Things to know before you use Blasty for book piracy takedowns

A Review of Blasty

This is a tricky one. Blasty is a service I tested for more than a year. At the heart of Blasty is an important service you can't get anywhere else. There are some really great things about it, but I'm too troubled by all its defects to continue using it.

First, you need to understand why Blasty exists. There are many copies of our pirated books on the internet. And the Digital Millennium Copyright Act (DMCA) insists that big search engines and web hosts--like Google, Facebook, Microsoft, etc--have a means of processing cease and desist letters. 

So. Let's say you find an illegal copy of your book on HeyHeresAFreeBook.com. What do you do? There are two possible solutions:

1. Contact HeyHeresAFreeBook.com and get them to take it down.

2. Ask Google to forget the infringing page in its search engine

You should always try #1 first. Some websites will respond to a quick email or a form filled out. But some piracy sites just don't comply. And that's when you can step in and try the second tactic. Google has a long, ugly form for this. But if you fill it out they will "forget" the infringing page in their search results. If you want to do this manually, start here

And now Blasty

Now, back to Blasty. This is the graphic they have up on their front page at Blasty.co. 

 Blasty's front page promise. Is it true? Read this review of Blasty.

Given that appealing promise, which action would you assume that Blasty takes when it helps you find infringing content? "Remove illegal copies with one click." Hmm. That sounds like choice #1, right?

Wrong. In most cases, Blasty's only power is choice #2, asking Google to forget the search link. And, seriously, shame on Blasty for being unclear about this. Authors are smart people with a lot of skills, but we don't always know the difference between a search engine and a web host. I know a lot of people who use Blasty who think that they're zapping files off the web page with one click.

They're not. Not usually.

Here's what Blasty does that is actually very cool: they took Google's hideous and cumbersome takedown form and they automated it. If you're a registered user of Blasty you can one-click the search engine takedown and skip the form.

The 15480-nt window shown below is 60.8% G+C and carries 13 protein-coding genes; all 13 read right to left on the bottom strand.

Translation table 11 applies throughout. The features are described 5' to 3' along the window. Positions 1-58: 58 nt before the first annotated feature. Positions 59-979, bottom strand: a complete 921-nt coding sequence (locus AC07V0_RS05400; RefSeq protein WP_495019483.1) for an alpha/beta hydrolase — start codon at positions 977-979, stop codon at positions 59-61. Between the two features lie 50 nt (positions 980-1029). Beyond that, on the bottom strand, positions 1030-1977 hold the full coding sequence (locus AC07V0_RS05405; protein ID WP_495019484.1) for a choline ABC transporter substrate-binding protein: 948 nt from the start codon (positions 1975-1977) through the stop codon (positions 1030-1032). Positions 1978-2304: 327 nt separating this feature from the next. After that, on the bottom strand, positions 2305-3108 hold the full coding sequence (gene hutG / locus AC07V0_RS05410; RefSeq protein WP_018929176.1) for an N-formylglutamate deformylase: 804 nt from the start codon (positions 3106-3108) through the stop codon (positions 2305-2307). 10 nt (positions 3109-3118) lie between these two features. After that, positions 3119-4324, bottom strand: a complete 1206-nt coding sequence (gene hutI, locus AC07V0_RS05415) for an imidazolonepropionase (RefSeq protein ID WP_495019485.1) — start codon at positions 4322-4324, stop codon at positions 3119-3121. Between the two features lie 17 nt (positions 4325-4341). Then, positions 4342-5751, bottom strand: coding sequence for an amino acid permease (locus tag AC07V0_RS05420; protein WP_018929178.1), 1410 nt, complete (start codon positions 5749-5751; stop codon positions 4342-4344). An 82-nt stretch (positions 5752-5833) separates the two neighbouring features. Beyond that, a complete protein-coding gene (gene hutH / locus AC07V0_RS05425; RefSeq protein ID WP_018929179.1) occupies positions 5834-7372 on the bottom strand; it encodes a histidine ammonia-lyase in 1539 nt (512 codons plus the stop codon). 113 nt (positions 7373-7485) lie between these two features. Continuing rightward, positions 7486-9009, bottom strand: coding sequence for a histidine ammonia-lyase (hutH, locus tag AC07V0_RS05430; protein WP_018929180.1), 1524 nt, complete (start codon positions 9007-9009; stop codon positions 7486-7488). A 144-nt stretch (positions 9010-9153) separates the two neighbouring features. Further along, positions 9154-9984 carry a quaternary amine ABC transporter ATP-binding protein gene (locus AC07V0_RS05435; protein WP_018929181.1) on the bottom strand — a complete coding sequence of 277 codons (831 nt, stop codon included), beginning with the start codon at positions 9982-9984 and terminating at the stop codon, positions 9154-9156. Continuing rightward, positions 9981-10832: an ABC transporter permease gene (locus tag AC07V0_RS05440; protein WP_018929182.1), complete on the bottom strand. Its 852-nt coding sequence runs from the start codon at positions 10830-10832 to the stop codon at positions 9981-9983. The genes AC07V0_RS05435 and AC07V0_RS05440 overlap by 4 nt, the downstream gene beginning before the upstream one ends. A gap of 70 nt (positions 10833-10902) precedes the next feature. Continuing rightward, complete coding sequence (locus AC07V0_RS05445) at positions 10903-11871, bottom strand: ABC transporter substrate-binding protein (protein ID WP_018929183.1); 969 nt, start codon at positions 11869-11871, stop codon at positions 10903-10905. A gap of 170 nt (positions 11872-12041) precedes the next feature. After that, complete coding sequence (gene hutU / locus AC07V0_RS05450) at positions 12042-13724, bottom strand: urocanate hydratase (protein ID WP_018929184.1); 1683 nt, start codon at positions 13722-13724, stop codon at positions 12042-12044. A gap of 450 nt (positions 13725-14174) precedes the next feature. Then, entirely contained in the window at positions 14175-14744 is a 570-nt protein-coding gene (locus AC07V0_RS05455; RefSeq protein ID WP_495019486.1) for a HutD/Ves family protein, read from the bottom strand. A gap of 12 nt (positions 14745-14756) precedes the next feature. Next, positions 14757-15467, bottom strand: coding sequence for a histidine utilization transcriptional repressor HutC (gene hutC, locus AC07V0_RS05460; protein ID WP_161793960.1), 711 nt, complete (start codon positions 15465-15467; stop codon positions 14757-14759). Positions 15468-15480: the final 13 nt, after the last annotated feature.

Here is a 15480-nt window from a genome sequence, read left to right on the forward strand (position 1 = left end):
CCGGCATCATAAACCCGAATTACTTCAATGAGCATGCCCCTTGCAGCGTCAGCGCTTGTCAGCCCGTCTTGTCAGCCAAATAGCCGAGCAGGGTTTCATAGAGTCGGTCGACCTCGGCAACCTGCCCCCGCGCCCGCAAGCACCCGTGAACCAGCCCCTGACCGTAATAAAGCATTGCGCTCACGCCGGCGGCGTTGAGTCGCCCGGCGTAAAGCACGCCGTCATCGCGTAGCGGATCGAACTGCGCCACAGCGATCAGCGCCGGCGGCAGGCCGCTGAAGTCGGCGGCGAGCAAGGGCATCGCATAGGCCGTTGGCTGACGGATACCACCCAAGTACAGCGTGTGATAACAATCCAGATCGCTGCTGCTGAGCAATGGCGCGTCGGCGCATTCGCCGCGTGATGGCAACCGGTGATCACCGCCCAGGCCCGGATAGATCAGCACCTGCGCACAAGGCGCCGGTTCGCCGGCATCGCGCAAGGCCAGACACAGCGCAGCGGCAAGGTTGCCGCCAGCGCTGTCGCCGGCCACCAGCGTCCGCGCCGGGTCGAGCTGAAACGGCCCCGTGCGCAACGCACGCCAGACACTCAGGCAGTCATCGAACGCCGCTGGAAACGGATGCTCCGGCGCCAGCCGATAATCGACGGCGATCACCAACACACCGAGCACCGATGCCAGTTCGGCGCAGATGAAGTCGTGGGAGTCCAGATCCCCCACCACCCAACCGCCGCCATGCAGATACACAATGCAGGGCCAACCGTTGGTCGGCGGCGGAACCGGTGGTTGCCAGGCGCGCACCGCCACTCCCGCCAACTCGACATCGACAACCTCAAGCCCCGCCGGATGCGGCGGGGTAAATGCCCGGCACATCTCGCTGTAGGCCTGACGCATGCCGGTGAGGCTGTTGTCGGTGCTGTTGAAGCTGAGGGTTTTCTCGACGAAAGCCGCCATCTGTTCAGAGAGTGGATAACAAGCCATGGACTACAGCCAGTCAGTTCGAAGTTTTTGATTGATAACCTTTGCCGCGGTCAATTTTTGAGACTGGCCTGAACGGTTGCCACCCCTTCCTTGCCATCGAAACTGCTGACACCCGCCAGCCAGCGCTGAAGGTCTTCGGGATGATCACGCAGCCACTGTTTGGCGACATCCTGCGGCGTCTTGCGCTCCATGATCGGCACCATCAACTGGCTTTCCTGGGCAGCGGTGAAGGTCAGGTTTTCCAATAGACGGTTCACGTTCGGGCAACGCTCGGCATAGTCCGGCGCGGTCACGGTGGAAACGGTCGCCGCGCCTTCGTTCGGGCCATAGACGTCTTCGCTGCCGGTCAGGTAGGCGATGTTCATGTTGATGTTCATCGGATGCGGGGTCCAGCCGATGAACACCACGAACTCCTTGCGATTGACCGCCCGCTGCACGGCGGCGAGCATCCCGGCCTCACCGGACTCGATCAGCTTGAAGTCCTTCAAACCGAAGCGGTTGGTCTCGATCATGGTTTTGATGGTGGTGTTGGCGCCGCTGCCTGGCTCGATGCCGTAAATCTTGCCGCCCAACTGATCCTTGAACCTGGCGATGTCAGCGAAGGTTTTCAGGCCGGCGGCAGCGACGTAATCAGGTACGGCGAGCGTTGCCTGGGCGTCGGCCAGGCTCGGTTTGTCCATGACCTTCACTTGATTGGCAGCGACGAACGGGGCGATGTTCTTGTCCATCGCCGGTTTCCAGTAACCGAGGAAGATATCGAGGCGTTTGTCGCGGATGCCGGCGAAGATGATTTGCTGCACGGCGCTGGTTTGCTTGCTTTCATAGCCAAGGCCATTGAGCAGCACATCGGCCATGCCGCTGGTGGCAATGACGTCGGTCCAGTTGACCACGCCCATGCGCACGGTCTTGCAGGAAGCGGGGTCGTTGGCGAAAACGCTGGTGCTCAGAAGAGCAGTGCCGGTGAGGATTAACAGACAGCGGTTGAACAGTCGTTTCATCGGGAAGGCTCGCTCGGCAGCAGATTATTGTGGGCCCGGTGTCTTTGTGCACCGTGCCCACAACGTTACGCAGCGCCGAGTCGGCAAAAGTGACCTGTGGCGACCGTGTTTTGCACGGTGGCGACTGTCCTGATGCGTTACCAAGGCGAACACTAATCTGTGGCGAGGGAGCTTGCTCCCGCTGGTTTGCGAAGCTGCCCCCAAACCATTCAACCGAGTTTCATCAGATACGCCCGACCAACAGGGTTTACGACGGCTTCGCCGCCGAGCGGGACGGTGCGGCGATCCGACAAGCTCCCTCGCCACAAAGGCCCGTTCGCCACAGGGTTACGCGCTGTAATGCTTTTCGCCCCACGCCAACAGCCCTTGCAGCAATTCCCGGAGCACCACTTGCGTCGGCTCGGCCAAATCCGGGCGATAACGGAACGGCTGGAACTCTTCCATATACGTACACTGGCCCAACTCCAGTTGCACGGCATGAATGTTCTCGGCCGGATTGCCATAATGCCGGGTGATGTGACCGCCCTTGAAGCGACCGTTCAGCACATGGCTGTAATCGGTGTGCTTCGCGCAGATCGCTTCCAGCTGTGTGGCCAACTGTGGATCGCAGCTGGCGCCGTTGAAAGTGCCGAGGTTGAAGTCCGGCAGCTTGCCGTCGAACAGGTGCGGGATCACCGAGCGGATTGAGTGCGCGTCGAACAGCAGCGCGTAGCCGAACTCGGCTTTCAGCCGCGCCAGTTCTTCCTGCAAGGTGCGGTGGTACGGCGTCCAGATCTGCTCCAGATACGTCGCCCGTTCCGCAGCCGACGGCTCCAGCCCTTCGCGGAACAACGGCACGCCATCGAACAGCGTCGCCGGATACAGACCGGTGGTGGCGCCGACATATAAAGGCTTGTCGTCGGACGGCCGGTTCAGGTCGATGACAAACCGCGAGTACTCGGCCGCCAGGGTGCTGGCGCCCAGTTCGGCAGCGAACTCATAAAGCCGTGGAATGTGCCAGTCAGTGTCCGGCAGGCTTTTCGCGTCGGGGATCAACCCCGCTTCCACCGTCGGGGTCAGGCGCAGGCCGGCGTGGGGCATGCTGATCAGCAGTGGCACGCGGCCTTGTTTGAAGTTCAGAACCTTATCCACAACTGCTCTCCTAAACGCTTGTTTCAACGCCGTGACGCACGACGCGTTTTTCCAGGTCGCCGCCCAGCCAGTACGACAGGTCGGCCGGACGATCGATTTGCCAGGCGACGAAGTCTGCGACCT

That is commendable. And that is a good product as long as the people paying for this service actually understand what they're getting!

Google is a big ecosystem, and Google owns Google Drive and Blogger/Blogspot. So in some cases, Blasty may be capable of successfully removing hosted content at Google.

But! More than 90% of the time our infringing content is hosted by somebody other than Google. And there isn't a thing that Blasty does to solve this problem. Hey, that's life, right?

Except the front page of their site leads people to believe that they are removing content from the source. And I think that's ethically wrong, and also bad business.

You might think a Google removal is better than nothing. Sure. But Google only has 60% of the search market at best. And the worst piracy sites often have their own search engines. 

So use Blasty if you wish, as long as you know the extent of its powers.

One More Warning

Blasty also has a paid feature called Auto-Blast, and you should never ever use it. Auto-blast is theoretically a nice idea--Blasty finds infringements of your work and automatically submits takedowns. 

If bots were infallible, that would be a fine plan. 

But bots aren't infallible, and if you use Auto-Blast you run the risk of sending takedown notices to bloggers and reviewers of your book. The bot may call out bloggers during launch week, sending cease-and-desist notices to Google, who will in turn notify the blog.

And then you're the jerk who got a hard-working blogger in hot water with Google just for posting a review! This has happened to at least two authors we know. It's embarrassing and unnecessary. Stay off Auto-Blast and avoid this headache.